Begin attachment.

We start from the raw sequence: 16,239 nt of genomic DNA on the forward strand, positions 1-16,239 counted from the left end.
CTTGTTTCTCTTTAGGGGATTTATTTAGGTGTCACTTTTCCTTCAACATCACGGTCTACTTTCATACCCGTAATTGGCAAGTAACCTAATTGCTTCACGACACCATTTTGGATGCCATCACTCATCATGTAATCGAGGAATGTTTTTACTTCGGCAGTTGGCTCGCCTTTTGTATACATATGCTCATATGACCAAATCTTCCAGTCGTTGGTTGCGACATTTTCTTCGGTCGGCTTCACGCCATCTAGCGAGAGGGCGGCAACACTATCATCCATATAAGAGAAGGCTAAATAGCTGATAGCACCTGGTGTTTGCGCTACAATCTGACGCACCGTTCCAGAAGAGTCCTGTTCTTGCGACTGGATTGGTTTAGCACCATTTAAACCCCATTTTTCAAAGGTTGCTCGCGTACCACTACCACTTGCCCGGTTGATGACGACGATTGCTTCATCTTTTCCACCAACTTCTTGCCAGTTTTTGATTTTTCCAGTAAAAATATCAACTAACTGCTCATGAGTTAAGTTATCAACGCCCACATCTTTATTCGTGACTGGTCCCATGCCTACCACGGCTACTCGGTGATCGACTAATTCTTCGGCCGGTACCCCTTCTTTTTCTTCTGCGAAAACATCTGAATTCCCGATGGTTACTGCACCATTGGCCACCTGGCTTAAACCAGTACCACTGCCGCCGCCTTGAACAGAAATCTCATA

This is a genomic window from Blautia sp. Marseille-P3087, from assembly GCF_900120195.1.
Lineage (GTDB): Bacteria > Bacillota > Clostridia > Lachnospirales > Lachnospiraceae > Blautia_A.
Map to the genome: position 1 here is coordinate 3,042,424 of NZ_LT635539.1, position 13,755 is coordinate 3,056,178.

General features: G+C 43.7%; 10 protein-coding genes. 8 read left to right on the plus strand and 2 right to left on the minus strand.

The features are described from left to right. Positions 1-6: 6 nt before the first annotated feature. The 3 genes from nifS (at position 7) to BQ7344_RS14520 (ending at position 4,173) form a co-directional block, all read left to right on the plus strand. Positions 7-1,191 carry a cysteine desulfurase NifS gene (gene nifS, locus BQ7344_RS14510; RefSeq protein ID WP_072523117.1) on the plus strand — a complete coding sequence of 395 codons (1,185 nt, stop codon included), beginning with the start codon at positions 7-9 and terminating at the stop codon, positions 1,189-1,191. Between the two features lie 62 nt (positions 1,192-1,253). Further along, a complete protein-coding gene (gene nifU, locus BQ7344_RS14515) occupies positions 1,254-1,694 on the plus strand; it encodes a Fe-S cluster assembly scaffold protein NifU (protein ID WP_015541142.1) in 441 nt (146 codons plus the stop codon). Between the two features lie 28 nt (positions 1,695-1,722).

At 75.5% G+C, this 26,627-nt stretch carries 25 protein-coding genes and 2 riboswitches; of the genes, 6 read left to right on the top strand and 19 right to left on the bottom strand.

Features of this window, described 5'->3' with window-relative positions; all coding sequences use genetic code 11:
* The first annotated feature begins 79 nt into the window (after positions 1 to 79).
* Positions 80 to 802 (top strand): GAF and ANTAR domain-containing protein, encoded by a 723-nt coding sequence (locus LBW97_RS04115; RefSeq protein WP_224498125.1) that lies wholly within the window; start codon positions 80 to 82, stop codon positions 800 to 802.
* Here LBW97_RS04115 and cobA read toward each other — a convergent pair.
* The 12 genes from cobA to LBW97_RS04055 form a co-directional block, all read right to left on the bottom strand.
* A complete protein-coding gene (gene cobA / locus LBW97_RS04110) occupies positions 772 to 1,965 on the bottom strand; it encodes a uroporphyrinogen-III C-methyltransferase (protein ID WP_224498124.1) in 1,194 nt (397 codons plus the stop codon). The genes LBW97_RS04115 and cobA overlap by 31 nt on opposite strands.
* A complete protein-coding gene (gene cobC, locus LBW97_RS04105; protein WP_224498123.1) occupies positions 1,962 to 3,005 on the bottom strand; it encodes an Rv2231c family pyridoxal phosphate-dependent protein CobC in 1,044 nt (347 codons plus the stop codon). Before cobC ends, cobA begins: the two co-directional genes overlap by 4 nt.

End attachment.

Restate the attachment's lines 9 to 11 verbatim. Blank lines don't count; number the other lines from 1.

Features of this window, described 5'->3' with window-relative positions; all coding sequences use genetic code 11:
* The first annotated feature begins 79 nt into the window (after positions 1 to 79).
* Positions 80 to 802 (top strand): GAF and ANTAR domain-containing protein, encoded by a 723-nt coding sequence (locus LBW97_RS04115; RefSeq protein WP_224498125.1) that lies wholly within the window; start codon positions 80 to 82, stop codon positions 800 to 802.